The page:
“Can They Really Do That?”- The NFL’s Streaming Expansion Plan is Toppling Dominoes and Steamrolling Fans

In January 2024, for the first time, a National Football League (“NFL”) playoff game was broadcast exclusively on a streaming service. Much to the disdain of fans, the game between the Kansas City Chiefs and the Miami Dolphins during the NFL’s “Super Wildcard Weekend” was only available with a paid subscription to NBC’s Peacock. Despite public outrage, however, over 11 million people watched the game, and Peacock experienced record growth in subscriber numbers leading up to the contest.

By broadcasting the game exclusively on Peacock, the League demonstrated their willingness to buck the trend of nationally televising playoff games, similar to how the NFL made Thursday Night Football games exclusively available—as opposed to accessible nationwide on local television—on Amazon Prime Video in 2022. If Thursday Night Football was the first domino, then surely giving Peacock exclusive rights to a playoff game is the second. The question now is what happens as the dominoes continue to fall. Do angry football fans have a legal recourse?

Notwithstanding the ongoing class action suit against the NFL stemming from antitrust complaints and “NFL Sunday Ticket,” the League’s decisions of how to broadcast games have been largely unchallenged. The aforementioned suit involves alleged Sherman Act violations, and in particular that the NFL’s past dealings with DirecTV— which made games unavailable on local television solely accessible with a DirecTV subscription—harmed competition by causing higher prices and by restricting access to televised games. 

While fans’ issue with single exclusive games being broadcast on Peacock may seem different, the underlying problem is the same as with DirecTV. In both cases the NFL can limit fans’ access to games which were previously free. Additionally, the issue is intensified because fans’ inability to purchase access to individual games or games on a team-by-team basis, without requiring a subscription, means that when the NFL contracts to make certain games only available on one platform, there are no alternative means for fans to access those games. Thus, the importance of the NFL Sunday Ticket lawsuit is paramount, and if it is ultimately unsuccessful, fans may face an uphill battle in challenging exclusive games on streaming services. As a result, frustrated fans may be stuck paying more to access the same number of games they previously got for free, a notion which NBC Sports president Rick Cordella failed to adequately address in response to criticism over Peacock’s exclusive playoff game.

What about fans who just want to watch football?

In fact, Cordella insisted that requiring a subscription to access the game was actually a net positive because a subscription means that access to the NFL playoff game was “not [on] a pay-per-view” basis because subscribers also unlocked the rest of Peacock’s content. But this ignores the advantages of pay-per-view television and conflates access to other, unrelated content with consumer satisfaction. What about fans who just want to watch football? This also highlights a problem posed by streaming services—the ongoing commitment inherent in the streaming service subscription model, a commitment which is often difficult to get out of or which viewers forget to cancel. Thus, requiring a streaming service subscription for single game access does nothing to alleviate the additional costs imposed on viewers.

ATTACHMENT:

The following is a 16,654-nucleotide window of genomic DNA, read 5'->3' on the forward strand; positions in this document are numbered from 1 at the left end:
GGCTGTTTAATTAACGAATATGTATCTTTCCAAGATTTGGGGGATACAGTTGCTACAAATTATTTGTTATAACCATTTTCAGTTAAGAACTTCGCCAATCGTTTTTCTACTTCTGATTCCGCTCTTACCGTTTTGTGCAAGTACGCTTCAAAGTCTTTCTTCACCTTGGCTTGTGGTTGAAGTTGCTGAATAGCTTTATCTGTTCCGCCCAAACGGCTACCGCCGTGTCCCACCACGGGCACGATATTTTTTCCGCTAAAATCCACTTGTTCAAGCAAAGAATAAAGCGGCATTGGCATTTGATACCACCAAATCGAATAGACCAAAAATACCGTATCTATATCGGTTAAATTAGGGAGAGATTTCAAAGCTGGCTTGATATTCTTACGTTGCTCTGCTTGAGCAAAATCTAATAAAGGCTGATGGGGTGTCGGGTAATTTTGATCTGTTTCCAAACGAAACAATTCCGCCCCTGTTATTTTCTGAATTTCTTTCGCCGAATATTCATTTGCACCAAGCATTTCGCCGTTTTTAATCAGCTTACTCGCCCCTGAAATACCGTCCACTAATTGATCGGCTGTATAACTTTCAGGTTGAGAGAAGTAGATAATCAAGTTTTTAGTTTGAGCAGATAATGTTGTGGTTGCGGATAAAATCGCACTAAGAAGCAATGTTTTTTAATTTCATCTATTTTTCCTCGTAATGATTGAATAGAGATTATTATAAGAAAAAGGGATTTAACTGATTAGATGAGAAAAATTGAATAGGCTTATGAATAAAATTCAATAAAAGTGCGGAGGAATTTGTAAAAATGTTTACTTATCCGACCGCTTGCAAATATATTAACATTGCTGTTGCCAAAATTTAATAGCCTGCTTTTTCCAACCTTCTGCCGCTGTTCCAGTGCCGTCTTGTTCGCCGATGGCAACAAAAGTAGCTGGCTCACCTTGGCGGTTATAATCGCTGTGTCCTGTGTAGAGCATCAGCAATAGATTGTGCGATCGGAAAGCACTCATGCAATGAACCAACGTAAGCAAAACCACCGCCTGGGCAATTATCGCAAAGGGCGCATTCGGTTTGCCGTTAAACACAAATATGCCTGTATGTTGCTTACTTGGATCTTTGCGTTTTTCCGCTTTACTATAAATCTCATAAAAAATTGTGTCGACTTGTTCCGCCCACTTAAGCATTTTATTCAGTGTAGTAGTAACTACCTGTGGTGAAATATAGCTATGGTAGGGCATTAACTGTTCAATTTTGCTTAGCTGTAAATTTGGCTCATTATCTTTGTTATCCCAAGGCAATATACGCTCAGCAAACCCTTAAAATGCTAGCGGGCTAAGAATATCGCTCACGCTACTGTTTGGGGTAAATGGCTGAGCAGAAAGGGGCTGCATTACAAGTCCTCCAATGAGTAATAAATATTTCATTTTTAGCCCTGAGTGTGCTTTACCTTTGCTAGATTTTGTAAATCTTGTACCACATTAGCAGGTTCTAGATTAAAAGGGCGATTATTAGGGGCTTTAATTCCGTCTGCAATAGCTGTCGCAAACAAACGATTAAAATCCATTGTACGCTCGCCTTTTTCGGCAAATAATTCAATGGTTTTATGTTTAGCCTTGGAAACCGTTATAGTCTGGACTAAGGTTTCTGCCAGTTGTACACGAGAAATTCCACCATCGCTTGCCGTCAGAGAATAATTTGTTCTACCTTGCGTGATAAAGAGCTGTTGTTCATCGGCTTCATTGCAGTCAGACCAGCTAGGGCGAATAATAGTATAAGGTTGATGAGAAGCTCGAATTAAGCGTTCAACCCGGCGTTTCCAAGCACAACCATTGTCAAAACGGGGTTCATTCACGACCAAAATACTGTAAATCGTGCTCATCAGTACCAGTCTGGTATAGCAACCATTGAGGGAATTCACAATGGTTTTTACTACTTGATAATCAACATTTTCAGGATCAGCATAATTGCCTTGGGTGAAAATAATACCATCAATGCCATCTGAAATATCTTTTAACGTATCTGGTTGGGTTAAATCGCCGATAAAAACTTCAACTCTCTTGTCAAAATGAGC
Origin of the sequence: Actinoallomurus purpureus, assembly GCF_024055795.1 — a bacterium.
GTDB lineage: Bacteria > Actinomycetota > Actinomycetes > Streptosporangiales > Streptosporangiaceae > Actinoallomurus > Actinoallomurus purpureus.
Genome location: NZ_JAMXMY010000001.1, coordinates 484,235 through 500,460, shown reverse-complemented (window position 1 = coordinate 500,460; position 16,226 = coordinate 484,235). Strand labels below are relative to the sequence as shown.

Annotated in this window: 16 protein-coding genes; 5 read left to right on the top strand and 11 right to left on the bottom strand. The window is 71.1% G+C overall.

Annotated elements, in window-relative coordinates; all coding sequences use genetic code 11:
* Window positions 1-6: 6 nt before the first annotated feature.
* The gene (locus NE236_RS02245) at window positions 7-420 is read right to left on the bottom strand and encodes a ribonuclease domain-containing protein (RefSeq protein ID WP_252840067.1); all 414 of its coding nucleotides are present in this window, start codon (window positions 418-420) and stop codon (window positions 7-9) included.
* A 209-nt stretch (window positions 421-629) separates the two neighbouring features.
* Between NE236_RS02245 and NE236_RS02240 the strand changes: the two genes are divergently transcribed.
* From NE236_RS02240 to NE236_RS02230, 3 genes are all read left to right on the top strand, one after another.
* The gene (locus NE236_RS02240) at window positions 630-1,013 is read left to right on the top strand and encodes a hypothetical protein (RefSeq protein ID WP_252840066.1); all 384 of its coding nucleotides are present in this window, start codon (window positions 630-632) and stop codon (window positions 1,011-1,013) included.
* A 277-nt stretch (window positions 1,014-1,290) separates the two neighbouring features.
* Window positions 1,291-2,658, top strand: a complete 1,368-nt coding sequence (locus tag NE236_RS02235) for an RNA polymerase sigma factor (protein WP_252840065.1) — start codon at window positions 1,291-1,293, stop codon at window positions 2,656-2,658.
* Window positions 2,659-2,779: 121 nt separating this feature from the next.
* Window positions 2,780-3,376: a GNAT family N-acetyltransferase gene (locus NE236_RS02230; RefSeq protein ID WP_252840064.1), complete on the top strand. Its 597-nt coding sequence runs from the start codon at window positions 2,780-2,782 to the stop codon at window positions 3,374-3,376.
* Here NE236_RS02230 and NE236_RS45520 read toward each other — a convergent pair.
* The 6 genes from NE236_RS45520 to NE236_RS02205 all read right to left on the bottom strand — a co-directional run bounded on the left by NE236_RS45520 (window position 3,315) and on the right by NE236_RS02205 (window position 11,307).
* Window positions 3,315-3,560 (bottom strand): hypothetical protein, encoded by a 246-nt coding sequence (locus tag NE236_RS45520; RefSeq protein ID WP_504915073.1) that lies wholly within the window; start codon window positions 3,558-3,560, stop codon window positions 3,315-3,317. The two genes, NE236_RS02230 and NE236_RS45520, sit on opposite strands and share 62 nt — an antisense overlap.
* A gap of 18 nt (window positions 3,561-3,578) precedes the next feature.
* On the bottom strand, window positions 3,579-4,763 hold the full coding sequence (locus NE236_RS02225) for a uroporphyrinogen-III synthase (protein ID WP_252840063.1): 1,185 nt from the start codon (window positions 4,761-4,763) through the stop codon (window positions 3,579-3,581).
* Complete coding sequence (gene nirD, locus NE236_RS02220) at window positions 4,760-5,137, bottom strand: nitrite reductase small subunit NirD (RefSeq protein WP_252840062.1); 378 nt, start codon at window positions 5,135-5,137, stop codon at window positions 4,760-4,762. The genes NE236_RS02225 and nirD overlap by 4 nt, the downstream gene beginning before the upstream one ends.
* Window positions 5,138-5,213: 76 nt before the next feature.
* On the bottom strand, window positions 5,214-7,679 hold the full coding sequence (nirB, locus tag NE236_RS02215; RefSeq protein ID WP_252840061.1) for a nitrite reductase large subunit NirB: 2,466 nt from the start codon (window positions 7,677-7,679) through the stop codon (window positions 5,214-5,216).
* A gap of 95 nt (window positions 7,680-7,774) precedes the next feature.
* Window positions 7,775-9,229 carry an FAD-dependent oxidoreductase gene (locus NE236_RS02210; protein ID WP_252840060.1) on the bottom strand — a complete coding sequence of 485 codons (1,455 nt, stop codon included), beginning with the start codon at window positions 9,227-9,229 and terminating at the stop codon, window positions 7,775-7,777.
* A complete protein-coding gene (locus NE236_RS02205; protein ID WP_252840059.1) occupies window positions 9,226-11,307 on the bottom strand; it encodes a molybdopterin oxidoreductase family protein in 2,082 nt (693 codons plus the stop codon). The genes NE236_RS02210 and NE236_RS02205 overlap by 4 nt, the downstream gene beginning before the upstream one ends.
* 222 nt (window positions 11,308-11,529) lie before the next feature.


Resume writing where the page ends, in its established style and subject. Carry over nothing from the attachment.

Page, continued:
Finally, and perhaps the most troubling part of Cordella’s defense of exclusive NFL games on Peacock is his comparison of the NFL to the English Premier League (“EPL”), one of Europe’s most popular soccer leagues. Surely, Cordella argues, because EPL fans who sign up, whether to watch one game or multiple, have been happy with their Peacock subscriptions, NFL fans who are new subscribers will be as well. This goes beyond apples and oranges. Essentially, Cordella is attempting to compare the most popular fruit in the United States with another fruit consumed by a fraction of Americans. It also ignores the fact that multiple EPL games are shown exclusively on Peacock each year. Even with the Premier League breaking US viewership records in 2023, the most watched game on NBC Sports drew only ~10.6% (1.9 million) of the viewers of an average NFL game (17.9 million) and just 1.5% as many viewers as the 2024 Super Bowl (123.7 million). The EPL and NFL are not the same, and once again, Cordella fails to support the argument that requiring fans to subscribe to Peacock for access to one NFL game is actually beneficial to them.

Looking ahead, if the NFL is allowed to air single games on streaming platforms, how many subscriptions will be required of fans? All eyes should be on the NFL Sunday Ticket suit which goes to trial in June. If the court finds a Sherman Act violation on account of the NFL intentionally curbing the availability of games, the door will potentially be open for fans to bring suit to prevent further distribution of games on only one streaming service. Otherwise, the dominoes will continue to fall.

Scott Finney

Scott Finney is a 2L at the University of North Carolina School of Law. To read more about this issue and the NFL Sunday Ticket lawsuit, click here.